Payroll tax could postpone Congress' Christmas; Solve the problem by eliminating the Social Security wage base
It's time to play the unofficial Congressional Christmas song:
Yep, if Senate Majority Leader Harry Reid has his way, it will be a Blue Christmas for Congress, which will be stuck in D.C. dealing with the payroll tax cut, set to expire Jan. 1, 2012.
"We are not going to go home to vacations," said the Nevada Democrat at a Capitol Hill news conference. "Does this mean embarrassing Republicans, humiliating them? Probably -- as it should."
Reid said that he spoke with Obama, who said he'd stay in town, too, until the payroll tax cut issue is finalized.
House Speaker John Boehner (R-Ohio) said he and his Republican colleagues are still trying to put a payroll tax cut proposal together.
Right now, the payroll tax collected from workers is 4.2 percent, a two percentage point reduction from the normal 6.2 percent.
Republicans have offered proposals to extend it at that level for another year.
Democrats want to reduce it more, to 3.1 percent, and pay for the added cuts by imposing a surtax on millionaires.
Concern about Social Security's future: While offering tax cuts is a tried and true election year ploy (remember, in 2012 we get to vote for president again, along with a lot of Senate and House races), some folks are having doubts about the continued reduction in revenue to pay for Social Security benefits.
The cut this year has reduced Social Security revenues by $105 billion. For the first time in the program's 75-year history, the national retirement plan took in less money than it paid out.
And the timing couldn't have been worse. The first group of Baby Boomers this year began collecting Social Security.
It's not just Republicans raising red flags about Social Security. David Welna reported today in a piece for NPR's Morning Edition:
Bernie Sanders, the Vermont independent who caucuses with Senate Democrats, says he agrees with Obama that middle-class families and the working poor need tax relief to weather tough economic times.
"My concern is diverting hundreds of billions of dollars from the Social Security trust fund into that immediate tax relief," Sanders says. "So I would love to see tax relief, but done in a different way."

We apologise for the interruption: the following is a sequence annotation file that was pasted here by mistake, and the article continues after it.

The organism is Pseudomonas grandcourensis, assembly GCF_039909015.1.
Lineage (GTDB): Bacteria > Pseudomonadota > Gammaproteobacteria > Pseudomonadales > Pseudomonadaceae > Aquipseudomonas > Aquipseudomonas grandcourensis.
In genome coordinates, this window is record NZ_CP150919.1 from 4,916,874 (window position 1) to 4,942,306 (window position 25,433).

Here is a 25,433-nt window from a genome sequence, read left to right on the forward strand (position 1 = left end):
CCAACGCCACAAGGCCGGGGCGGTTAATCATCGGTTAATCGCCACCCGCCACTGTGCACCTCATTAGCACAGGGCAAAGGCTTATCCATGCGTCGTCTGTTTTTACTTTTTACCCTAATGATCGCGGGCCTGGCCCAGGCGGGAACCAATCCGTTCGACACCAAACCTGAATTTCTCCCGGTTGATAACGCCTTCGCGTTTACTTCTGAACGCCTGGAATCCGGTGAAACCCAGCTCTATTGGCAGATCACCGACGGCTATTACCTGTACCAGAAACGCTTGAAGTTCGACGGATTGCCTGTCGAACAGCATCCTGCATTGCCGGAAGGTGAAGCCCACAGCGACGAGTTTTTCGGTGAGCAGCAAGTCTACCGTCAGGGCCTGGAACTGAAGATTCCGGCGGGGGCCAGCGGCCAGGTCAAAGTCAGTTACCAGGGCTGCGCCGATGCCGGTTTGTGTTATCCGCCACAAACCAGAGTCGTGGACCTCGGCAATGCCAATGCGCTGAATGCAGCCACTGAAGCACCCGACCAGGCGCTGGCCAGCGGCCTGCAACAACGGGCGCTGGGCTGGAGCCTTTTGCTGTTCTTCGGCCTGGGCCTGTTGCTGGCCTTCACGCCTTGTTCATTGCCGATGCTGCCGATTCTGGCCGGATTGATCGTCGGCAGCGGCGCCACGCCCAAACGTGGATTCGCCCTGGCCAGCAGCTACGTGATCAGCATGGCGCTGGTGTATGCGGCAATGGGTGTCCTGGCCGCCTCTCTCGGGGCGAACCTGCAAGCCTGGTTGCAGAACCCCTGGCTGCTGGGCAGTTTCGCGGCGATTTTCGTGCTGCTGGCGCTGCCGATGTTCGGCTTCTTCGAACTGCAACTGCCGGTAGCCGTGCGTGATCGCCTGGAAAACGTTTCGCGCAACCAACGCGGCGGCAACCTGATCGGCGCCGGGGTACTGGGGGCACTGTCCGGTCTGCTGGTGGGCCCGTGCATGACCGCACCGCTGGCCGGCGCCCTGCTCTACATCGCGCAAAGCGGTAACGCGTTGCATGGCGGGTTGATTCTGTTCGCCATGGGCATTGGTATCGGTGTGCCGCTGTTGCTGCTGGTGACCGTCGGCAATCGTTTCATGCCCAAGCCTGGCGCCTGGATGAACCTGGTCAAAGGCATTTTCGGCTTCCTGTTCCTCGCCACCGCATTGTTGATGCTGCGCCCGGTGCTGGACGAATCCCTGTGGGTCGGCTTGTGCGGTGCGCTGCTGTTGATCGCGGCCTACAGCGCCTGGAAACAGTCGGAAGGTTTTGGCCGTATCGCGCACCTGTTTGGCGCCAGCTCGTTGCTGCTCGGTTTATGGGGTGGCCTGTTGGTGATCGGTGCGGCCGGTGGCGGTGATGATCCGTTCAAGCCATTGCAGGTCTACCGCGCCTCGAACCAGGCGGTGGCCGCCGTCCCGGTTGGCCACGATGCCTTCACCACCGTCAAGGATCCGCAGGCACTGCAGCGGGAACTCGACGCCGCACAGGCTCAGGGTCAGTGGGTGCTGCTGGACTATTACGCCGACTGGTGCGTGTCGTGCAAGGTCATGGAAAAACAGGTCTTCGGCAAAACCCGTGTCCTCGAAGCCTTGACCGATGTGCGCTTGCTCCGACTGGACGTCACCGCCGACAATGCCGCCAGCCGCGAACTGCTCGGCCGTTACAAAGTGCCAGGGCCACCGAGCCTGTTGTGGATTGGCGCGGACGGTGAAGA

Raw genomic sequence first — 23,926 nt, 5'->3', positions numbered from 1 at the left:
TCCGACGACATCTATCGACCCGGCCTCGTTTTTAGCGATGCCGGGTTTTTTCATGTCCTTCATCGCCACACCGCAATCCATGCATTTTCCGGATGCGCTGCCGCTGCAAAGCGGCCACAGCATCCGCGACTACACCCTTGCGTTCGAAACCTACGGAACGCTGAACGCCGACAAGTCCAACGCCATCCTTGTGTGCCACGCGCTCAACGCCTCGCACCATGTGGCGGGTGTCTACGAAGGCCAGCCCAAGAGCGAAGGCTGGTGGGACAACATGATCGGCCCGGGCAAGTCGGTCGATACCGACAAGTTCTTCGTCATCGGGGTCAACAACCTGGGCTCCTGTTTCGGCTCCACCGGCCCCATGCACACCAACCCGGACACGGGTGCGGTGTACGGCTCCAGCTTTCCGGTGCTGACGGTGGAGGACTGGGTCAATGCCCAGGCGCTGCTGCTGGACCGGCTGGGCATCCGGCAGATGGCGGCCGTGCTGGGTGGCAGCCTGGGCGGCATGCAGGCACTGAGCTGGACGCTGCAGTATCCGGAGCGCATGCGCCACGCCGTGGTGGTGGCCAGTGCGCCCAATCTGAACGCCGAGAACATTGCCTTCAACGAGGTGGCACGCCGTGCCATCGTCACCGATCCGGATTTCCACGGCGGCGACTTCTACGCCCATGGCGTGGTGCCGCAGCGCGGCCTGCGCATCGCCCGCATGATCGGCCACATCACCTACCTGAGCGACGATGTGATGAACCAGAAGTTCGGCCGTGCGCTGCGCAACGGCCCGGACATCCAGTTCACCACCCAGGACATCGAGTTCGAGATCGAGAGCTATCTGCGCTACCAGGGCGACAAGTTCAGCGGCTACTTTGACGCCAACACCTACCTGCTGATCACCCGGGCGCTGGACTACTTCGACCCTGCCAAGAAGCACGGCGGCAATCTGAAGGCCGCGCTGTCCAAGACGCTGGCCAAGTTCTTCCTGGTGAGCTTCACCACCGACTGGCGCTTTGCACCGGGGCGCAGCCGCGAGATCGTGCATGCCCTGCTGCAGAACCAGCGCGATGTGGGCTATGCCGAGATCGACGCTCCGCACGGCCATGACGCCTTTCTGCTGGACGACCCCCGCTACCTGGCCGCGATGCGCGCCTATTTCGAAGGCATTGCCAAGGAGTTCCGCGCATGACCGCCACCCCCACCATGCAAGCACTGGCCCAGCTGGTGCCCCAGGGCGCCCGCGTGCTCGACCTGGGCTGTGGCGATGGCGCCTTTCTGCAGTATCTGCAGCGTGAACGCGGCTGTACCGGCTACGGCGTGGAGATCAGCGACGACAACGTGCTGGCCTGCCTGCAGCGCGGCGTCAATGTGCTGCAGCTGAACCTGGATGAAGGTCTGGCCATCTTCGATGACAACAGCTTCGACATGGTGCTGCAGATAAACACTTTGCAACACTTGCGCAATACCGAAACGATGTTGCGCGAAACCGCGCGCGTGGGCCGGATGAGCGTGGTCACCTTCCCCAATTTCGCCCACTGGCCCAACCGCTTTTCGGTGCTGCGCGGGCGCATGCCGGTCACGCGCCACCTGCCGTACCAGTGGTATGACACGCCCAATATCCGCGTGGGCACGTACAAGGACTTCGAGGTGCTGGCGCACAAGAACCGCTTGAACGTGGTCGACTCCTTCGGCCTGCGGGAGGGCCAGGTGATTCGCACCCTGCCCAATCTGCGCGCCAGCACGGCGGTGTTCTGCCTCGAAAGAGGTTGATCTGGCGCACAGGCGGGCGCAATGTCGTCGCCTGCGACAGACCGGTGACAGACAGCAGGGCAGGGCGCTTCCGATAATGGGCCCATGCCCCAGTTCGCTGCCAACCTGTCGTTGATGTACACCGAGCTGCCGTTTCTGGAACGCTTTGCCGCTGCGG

Eliminate the wage base: Here's an easy way to cut the payroll tax rate and keep money coming into Social Security: eliminate the wage base limit.
Right now, Social Security tax is collected on the first $106,800 dollars earned. If you make more than that, then the excess earnings escape the 6.2 percent, or, for the 2011 tax year, 4.2 percent tax.
For 2012, the Social Security wage base for tax collection purposes will be $110,100.
Workers also pay a 1.45 percent Medicare tax. That amount is collected regardless of how much is earned. And employers match their employees' Social Security and Medicare tax payments.
By making the Social Security tax like the Medicare tax, that is, eliminating the earnings limit, Uncle Sam could keep the tax rate lower and still collect more tax.
A Congressional Research Service study in 2010 on this issue found:
Raising or eliminating the cap on wages that are subject to taxes could reduce the long-range deficit in the Social Security Trust Funds. For example, if the maximum taxable earnings amount had been raised in 2005 from $90,000 to $150,000—roughly the level needed to cover 90% of all earnings—it would have eliminated roughly 40% of the long-range shortfall in Social Security. If all earnings were subject to the payroll tax, but the base was retained for benefit calculations, the Social Security Trust Funds would remain solvent for the next 75 years. However, having different bases for contributions and benefits would weaken the traditional link between the taxes workers pay into the system and the benefits they receive.
Pros and cons: Supporters of changing the wage base point out that only 6 percent of workers have earnings above the base in any given year. However, because of rising earnings inequality, the amount of their earnings that escapes taxation has risen from 12 percent to 15 percent since 1991, and is projected to continue to rise through 2014.
That means, they say, the current tax structure and its earnings' limit favor a small group of the country's more well-off workers.
Those who support keeping the wage base limit argue that while the payroll tax structure may be regressive, it is offset by the progressive calculation of benefits.
Also, they point out that other tax benefits, such as the Earned Income Tax Credit, were created to mitigate the Social Security tax bite.
And, say wage base fans, raising the earnings amount or eliminating it would be a disincentive to work and could serve as a drain on the economy.
What do you think? Keep the Social Security wage base limit as is? Increase it more than a few thousand dollars a year? Eliminate it altogether?
Holiday plans on hold, or not: I won't be surprised if the House and Senate are still in session as Dec. 25 nears. I predicted the payroll debate would cut into seasonal plans when the Senate shot down a couple of proposals last week.
While it's not fun to work while others are out enjoying holiday festivities, it's not unusual in Washington, D.C. I remember several Christmas Eves when Hill staff were stuck while their bosses were busy posturing.
And just in case you're wondering, Mrs. Obama and the girls will go on their traditional holiday outing to Hawaii without the president. They can bring him back a can of macadamia nuts.
As for lawmakers stuck in the nation's capital, maybe they can get some Elvis impersonators to come to town to serenade them between floor fights.
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